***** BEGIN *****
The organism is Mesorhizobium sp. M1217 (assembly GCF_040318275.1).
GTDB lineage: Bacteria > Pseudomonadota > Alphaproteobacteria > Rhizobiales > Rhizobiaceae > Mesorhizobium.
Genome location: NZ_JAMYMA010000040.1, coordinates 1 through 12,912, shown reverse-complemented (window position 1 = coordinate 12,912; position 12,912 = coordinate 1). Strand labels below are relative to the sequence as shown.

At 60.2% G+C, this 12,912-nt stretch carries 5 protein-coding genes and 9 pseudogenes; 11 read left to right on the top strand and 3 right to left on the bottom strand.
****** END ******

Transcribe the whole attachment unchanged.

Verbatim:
The organism is Mesorhizobium sp. M1217 (assembly GCF_040318275.1).
GTDB lineage: Bacteria > Pseudomonadota > Alphaproteobacteria > Rhizobiales > Rhizobiaceae > Mesorhizobium.
Genome location: NZ_JAMYMA010000040.1, coordinates 1 through 12,912, shown reverse-complemented (window position 1 = coordinate 12,912; position 12,912 = coordinate 1). Strand labels below are relative to the sequence as shown.

At 60.2% G+C, this 12,912-nt stretch carries 5 protein-coding genes and 9 pseudogenes; 11 read left to right on the top strand and 3 right to left on the bottom strand.